My Story, Mar '16
Dementia is the focus of Pallav Bonerjee’s next in a series of personal narratives on psychology, people and destiny
Many of you will have encountered this nebulous term called ‘dementia’. Unfortunately, it is becoming a rather familiar term these days. Dementia is a collection of symptoms essentially as a result of a chronic degenerative disease of the brain. These symptoms can include disturbances in memory (short-term memory), orientation and comprehension, calculation, learning capacity, language, thinking and judgement. There is currently a great deal of academic and clinical interest (both national and international) in trying to find a cure for this disorder, which mostly affects the elderly (typically, post 65 years of age).
|Graphic credit: Pallav Bonerjee, Prosenjit Pal|
The most common cause of dementia is Alzheimer’s disease, which was first discovered in 1906. Since then we have had over a 100 years to identify a cure and we haven’t been able to reach there yet. Just to give you a picture of the magnitude of its impact, currently around 35 lakh people in India have Alzheimer’s dementia. It is estimated that this number will double in the next 15 years. According to the February 2016 issue of TIME Magazine, “Globally, nearly 50 million people are living with dementia, most of which is caused by Alzheimer’s and in the absence of effective drugs and other interventions, this number is expected to double every 20 years”. Now, that is not a pretty picture.
To add to the complexity of this condition, we now know that it is an irreversible condition (once diagnosed, we simply can’t help a person out of it). All medicines available today can at best slow down the process of degeneration but not stop it. Which is why, it becomes so important to recognise and detect the symptoms of this disease early on. One also has to become familiar with the potential risk factors that may pre-dispose a person to develop this condition, like a family history of Alzheimer’s dementia. Other risk factors could include obesity, smoking, high blood pressure and diabetes, all of which should be controlled between the ages of 40 and 50 years rather than wait for the onset of the illness. Timely and accurate diagnosis not only helps doctors manage the symptoms better, but also slows down the decline of memory and other cognitive impairments.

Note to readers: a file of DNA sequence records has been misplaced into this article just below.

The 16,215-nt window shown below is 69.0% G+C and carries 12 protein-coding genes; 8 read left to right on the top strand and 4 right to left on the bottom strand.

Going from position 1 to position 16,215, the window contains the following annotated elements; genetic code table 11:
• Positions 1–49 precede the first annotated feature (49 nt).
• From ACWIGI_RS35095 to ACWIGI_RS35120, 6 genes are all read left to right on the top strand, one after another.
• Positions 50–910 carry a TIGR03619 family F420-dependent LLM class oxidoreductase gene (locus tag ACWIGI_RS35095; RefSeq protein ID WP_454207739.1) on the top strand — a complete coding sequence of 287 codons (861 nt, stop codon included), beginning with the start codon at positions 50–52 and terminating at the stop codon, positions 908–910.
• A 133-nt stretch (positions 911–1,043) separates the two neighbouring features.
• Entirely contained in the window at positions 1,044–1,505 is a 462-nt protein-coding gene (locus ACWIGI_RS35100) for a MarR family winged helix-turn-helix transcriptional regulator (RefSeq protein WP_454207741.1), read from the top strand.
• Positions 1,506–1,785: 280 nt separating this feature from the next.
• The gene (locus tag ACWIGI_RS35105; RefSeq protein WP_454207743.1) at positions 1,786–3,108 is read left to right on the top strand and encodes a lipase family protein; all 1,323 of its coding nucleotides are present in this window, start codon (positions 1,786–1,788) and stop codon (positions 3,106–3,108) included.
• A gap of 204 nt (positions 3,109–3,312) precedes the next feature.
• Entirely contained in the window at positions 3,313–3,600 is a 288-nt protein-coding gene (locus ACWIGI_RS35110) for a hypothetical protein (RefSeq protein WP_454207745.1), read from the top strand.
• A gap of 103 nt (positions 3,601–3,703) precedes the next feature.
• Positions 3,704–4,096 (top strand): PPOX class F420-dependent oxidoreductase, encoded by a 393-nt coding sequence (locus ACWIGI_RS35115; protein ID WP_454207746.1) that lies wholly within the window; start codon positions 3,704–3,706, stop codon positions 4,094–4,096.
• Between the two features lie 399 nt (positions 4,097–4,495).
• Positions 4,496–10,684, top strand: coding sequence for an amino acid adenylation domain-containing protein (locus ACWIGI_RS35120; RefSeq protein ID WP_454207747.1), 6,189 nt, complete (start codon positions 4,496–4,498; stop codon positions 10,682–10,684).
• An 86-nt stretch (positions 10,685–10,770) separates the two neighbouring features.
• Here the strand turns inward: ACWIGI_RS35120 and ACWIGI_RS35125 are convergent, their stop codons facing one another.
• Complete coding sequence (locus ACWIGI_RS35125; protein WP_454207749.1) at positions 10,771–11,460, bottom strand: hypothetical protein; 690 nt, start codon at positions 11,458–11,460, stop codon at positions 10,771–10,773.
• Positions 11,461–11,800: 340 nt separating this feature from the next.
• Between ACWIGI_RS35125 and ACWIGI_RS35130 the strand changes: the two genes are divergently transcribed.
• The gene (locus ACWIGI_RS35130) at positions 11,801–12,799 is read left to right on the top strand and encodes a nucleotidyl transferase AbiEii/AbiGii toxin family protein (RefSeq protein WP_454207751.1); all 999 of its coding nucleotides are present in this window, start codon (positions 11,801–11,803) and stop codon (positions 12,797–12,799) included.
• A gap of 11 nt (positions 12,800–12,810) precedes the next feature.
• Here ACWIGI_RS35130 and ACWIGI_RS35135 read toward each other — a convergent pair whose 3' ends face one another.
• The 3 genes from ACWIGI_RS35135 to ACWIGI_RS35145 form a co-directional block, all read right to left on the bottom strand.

|Artwork credit: Shubhrajit Roy|
A person suffering from dementia (Alzheimer’s type) will find it progressively difficult to carry out their day-to-day activities like brushing, bathing, combing, dressing, eating, taking care of personal hygiene and using the toilet. They will become more dependent on caregivers and family members. Sadly, in the absence of any previous experience, care giving ends up becoming a real challenge for the family as well.
Interestingly, most memory loss in Alzheimer’s dementia in the initial phase concerns newly learned information or short-term memory loss. This means the sufferer may not be able to remember what they had for breakfast later the very same day, or remember people who visited them or called on phone the day before, or for that matter, give a correct account of a programme that they just saw on TV a while ago. Frequently, to fill in these gaps in their memories, they create new events and situations (technically known as confabulations) in their minds to achieve a sense of closure while trying to remember. Surprisingly, even while their short-term memory starts getting fuzzy, they will accurately recollect in great detail most information from their long-term memory store (for example, events from childhood and school, names of friends and neighbours, happenings in their jobs, and dates of significance in their lives).
As the disease progresses through the different stages, more and more everyday functions start getting compromised in the individual. Language processing is usually next after short- term memory loss. When this happens, it becomes exceedingly difficult for the person to find the right words to communicate adequately and name common objects around them. This usually turns out to be a frustrating experience for both the individual suffering from dementia as well as the family members who have to constantly guess the right words.
After this, the disease targets an individual’s ability to understand concepts, make plans and solve problems on a daily basis. This takes away the independence and individuality of the person as they now have to rely on family members and caregivers for the most basic of their decision making processes. The next victim of this illness is usually the faculty of emotional regulation. People with difficulties in this crucial internal mechanism are erratic, impulsive, edgy, irritable and unpredictable with respect to displaying their emotions. They may get terribly angry without provocation or may feel absolutely devastated and hopeless. These mood swings are a major challenge at home and are most often the reason for admission in geriatric wards in hospitals all over the world.